Adding some 20 percent to the original content, this is a completely updated edition of Steven Weisenburger's indispensable guide to Thomas Pynchon's Gravity's Rainbow. Weisenburger takes the reader page by page, often line by line, through the welter of historical references, scientific data, cultural fragments, anthropological research, jokes, and puns around which Pynchon wove his story. Weisenburger fully annotates Pynchon's use of languages ranging from Russian and Hebrew to such subdialects of English as 1940s street talk, drug lingo, and military slang as well as the more obscure terminology of black magic, Rosicrucianism, and Pavlovian psychology. The Companion also reveals the underlying organization of Gravity's Rainbow―how the book's myriad references form patterns of meaning and structure that have eluded both admirers and critics of the novel.
The Companion is keyed to the pages of the principal American editions of Gravity's Rainbow: Viking/Penguin (1973), Bantam (1974), and the special, repaginated Penguin paperback (2000) honoring the novel as one of twenty "Great Books of the Twentieth Century."
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Steven C. Weisenburger is Mossiker Chair in Humanities and chair of the English Department at Southern Methodist University. His books include "Fables of Subversion: Satire and the American Novel," "A Gravity's Rainbow Companion: Sources and Contexts for Pynchon's Novel " (both Georgia) and "Modern Medea."Review:
Astute detective work . . . The Companion offers a wealth of information that makes it indispensable reading for Pynchon scholars. It is a remarkable achievement, representing untold hours of research into the flotsam and jetsam that constitutes the surface of Pynchon's preterite text.(Pynchon Notes)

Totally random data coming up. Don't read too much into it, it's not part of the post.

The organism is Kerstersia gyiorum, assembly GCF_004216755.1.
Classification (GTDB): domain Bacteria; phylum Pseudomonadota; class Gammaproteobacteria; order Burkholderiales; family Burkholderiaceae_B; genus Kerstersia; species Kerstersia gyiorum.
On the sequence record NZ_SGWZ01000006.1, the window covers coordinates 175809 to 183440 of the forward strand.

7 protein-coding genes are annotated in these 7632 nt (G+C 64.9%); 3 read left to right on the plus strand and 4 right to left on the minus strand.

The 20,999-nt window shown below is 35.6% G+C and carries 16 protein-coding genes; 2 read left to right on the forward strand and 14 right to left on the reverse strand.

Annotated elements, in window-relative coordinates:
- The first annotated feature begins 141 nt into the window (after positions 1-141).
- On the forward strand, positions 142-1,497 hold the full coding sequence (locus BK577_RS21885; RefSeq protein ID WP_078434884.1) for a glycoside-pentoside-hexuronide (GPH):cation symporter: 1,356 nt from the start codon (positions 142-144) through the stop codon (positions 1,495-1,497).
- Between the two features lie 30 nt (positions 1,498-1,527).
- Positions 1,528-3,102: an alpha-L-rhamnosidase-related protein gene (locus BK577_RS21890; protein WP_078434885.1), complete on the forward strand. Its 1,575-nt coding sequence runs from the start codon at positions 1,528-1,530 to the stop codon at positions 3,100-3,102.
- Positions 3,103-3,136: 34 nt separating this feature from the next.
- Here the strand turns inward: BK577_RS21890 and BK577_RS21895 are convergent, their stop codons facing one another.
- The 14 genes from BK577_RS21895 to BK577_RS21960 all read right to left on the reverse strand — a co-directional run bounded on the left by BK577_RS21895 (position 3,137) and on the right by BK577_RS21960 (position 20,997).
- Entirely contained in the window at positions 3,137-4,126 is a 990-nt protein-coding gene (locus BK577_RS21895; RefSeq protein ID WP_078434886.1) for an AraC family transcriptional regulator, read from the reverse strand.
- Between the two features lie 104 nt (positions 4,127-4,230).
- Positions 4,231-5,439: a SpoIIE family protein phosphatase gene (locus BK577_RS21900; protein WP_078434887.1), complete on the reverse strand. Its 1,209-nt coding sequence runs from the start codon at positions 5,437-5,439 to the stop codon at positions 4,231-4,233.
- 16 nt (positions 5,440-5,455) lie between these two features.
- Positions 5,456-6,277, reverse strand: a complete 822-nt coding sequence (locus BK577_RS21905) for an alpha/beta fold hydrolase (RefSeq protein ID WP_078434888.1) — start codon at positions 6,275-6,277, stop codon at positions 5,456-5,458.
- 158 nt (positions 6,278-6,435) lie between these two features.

Pavlov, Grimm, Poisson's equation, I.G. Farben, the Kabbalah, the Tarot, the Hereros; science, history, myth, and popular culture: almost everything is here. For those not content to take Pynchon's references simply on faith, this is an absolutely invaluable work. It points up dramatically the paradox of creating so encyclopedic a work for an a-historical, a-literate work.(Journal of Modern Literature)
Weisenburger has exorcised the spectre of the loose baggy monster, the thesis that Gravity's Rainbow is a rambling and haphazard work. . . . A stunningly comprehensive and revelatory study that should be required reading for hard core fans, for the mushier core of people who have started the book but couldn't find anything to hold on to, and perhaps even for the anti-Pynchonites among us: for Them. It may be the means by which the most important novel of the second half of the century gains academic respectability.(Modern Fiction Studies)
No serious reader of Pynchon's novel will want to read it without this volume's rare combination of criticism, annotation, and reference at hand.(Choice)
An excellent guide to a terrifically complex work. If, like a palimpsest, Pynchon's work eludes us, Weisenburger's work provides us with a sub-text which fills in the crucial missing blanks.(Canadian Review of American Studies)
Weisenburger not only cares enough to follow Pynchon's narrative almost line by line through its massings of detail but convinces the reader of Pynchon's own care in assuring that everything from weather and moon phases to movies playing in London holds together, all so that Gravity's Rainbow can function as a chronometics when necessary.(American Literary Scholarship)
A veritable guidebook to the novel, glossing countless references to popular culture, philosophy, science, etc. It also explains the novel's chronology section by section and for all these reasons will be essential reading on Pynchon.(Year's Work in English Studies)
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